"I did at first, but I've been here so long now that I'm used to living inside their heads as far as how they go about this stuff. I think with any band, with any songwriter, there's gonna be little bits of nuance that aren't readily apparent to somebody right off the top. Whether it's someone learning the most simple Exodus riffs, and I find them played incorrectly constantly, because there's just little things in there that people don't hear until it's shown to them. The same goes for Slayer stuff. But now I know what to look for in those things," he said.

When it comes to his own playing, Holt is like most musicians and pulls from a wide variety of inspirations.

"I'm as metal of a guitar player as you'll ever find, but if you looked at what's on my phone or on my iTunes or what's in my collection at home, 90 percent of it's not metal. You know, Prince is my No. 1 musical hero, and this goes way beyond his passing, way before that. I'll quote the lyrics to prove it any day over some drinks if anybody doubts my Prince bona fides," he said. He's also a fan of other acts from the Minneapolis funk scene, plus classic funk acts like Ohio Players and Funkadelic.

Holt grew up listening to hard rock, including Lynyrd Skynyrd, Montrose, Robin Trower, Ted Nugent and Black Sabbath. "You know I still love that stuff," he said. "I could be stranded on a desert island with just my UFO record collection and I'd be perfectly happy."

His favorite guitar players are in a "really close one and two" — influential shredder Ritchie Blackmore of Deep Purple and Rainbow, and Michael Schenker of Euopean proto-metal band UFO.

He counts Nugent as "a big influence on me. Not on my politics, but on my guitar playing," and says Nugent inspired him to pick up the instrument in the first place.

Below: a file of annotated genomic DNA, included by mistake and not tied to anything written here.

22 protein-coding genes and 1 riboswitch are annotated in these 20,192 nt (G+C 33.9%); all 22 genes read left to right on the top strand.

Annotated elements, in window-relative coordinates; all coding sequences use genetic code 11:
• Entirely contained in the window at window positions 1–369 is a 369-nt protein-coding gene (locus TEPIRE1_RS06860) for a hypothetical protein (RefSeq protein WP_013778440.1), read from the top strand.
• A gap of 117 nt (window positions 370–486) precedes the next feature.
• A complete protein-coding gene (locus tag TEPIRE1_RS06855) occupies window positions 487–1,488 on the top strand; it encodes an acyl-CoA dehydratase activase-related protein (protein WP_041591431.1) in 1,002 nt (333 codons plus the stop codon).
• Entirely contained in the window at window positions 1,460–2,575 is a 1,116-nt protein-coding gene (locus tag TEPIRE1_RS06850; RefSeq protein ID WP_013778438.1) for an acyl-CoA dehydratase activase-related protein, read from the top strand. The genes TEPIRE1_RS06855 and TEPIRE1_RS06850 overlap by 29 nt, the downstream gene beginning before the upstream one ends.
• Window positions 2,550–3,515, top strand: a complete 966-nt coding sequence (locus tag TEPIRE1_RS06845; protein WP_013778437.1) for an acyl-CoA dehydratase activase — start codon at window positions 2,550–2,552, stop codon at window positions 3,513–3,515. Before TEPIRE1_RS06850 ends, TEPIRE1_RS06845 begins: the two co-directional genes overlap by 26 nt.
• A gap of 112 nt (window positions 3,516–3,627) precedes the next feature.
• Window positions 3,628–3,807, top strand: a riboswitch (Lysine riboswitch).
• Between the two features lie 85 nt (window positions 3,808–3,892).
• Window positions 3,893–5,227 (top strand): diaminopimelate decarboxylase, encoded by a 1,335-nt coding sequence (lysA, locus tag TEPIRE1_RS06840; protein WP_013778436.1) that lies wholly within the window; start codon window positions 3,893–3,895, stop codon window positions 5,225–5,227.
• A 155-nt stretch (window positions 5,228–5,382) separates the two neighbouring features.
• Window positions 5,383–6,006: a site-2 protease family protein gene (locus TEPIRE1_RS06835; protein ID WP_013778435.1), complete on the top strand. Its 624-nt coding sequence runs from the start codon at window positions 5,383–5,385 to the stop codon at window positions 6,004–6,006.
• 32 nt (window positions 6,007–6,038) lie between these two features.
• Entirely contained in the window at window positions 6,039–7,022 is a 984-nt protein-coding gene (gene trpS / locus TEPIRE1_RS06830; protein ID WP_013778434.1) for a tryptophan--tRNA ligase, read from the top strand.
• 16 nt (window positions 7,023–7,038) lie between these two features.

"Seeing him live in his heyday, the guy was 10 feet tall to me up there. And I'm still a huge fan — I'm one of those guys who has no problem separating politics from the music. But in this day and age, you see comments like, 'What? That guy hates Trump? Oh, that guy loves Trump? I'm never listening to his records again.'"

He doesn't see music and politics as "bound together at all times. There's a lot that I don't agree on, but I'll throw on 'Double Live Gonzo!' any day of the week ... it's just awesomeness, you know."


The band is currently on tour in the United States, followed by a stint in Japan. Regardless of the continent, Holt said the audience showing up for Slayer "has gotten quite young. Obviously, you have some old-school fans. There are whole legions of kids that are into this stuff now, which is very important you know. You need new blood to come and step in."

Performing high-energy music like thrash metal on lengthy tours requires some work that might not be obvious to fans, such as an hour and a half of playing backstage before he goes out.

"I'm not being my own drill sergeant and beating myself," he said, just warming up so "by the time rolls around to hit the stage, the hands are warmed up and ready to fly."

"It's demanding music to play, physically. When you're getting up in your years, yet you insist on performing on a level that not many can do, you have to take care of yourself. You have to be prepared for it, you know. Otherwise, you can kind of run out of gas," he said.

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Arts & Entertainment Reporter

Entertainment editor for the Missoulian.